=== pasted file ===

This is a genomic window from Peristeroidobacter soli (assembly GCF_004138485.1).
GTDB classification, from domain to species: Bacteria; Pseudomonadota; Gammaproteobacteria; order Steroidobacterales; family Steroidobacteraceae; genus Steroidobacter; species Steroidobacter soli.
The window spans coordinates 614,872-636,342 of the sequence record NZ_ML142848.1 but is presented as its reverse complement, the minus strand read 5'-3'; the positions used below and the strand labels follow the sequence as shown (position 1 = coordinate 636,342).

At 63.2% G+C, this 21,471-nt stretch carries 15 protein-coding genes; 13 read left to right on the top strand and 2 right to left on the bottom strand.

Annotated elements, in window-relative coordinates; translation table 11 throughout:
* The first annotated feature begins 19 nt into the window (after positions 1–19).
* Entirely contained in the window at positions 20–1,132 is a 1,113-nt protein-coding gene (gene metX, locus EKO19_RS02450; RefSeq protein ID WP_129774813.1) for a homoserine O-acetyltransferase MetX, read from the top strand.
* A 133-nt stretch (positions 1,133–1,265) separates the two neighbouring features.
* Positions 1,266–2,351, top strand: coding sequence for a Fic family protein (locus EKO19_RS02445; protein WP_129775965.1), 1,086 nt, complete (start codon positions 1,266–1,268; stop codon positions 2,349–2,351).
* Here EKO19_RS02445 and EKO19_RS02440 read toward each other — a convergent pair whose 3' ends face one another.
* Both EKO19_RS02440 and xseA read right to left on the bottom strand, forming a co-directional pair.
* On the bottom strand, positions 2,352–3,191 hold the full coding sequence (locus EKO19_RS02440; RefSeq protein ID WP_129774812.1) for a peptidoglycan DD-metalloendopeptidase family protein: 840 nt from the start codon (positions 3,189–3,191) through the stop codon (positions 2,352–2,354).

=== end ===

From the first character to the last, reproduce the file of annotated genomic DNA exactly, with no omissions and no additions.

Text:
This is a genomic window from Peristeroidobacter soli (assembly GCF_004138485.1).
GTDB classification, from domain to species: Bacteria; Pseudomonadota; Gammaproteobacteria; order Steroidobacterales; family Steroidobacteraceae; genus Steroidobacter; species Steroidobacter soli.
The window spans coordinates 614,872-636,342 of the sequence record NZ_ML142848.1 but is presented as its reverse complement, the minus strand read 5'-3'; the positions used below and the strand labels follow the sequence as shown (position 1 = coordinate 636,342).

At 63.2% G+C, this 21,471-nt stretch carries 15 protein-coding genes; 13 read left to right on the top strand and 2 right to left on the bottom strand.

Annotated elements, in window-relative coordinates; translation table 11 throughout:
* The first annotated feature begins 19 nt into the window (after positions 1–19).
* Entirely contained in the window at positions 20–1,132 is a 1,113-nt protein-coding gene (gene metX, locus EKO19_RS02450; RefSeq protein ID WP_129774813.1) for a homoserine O-acetyltransferase MetX, read from the top strand.
* A 133-nt stretch (positions 1,133–1,265) separates the two neighbouring features.
* Positions 1,266–2,351, top strand: coding sequence for a Fic family protein (locus EKO19_RS02445; protein WP_129775965.1), 1,086 nt, complete (start codon positions 1,266–1,268; stop codon positions 2,349–2,351).
* Here EKO19_RS02445 and EKO19_RS02440 read toward each other — a convergent pair whose 3' ends face one another.
* Both EKO19_RS02440 and xseA read right to left on the bottom strand, forming a co-directional pair.
* On the bottom strand, positions 2,352–3,191 hold the full coding sequence (locus EKO19_RS02440; RefSeq protein ID WP_129774812.1) for a peptidoglycan DD-metalloendopeptidase family protein: 840 nt from the start codon (positions 3,189–3,191) through the stop codon (positions 2,352–2,354).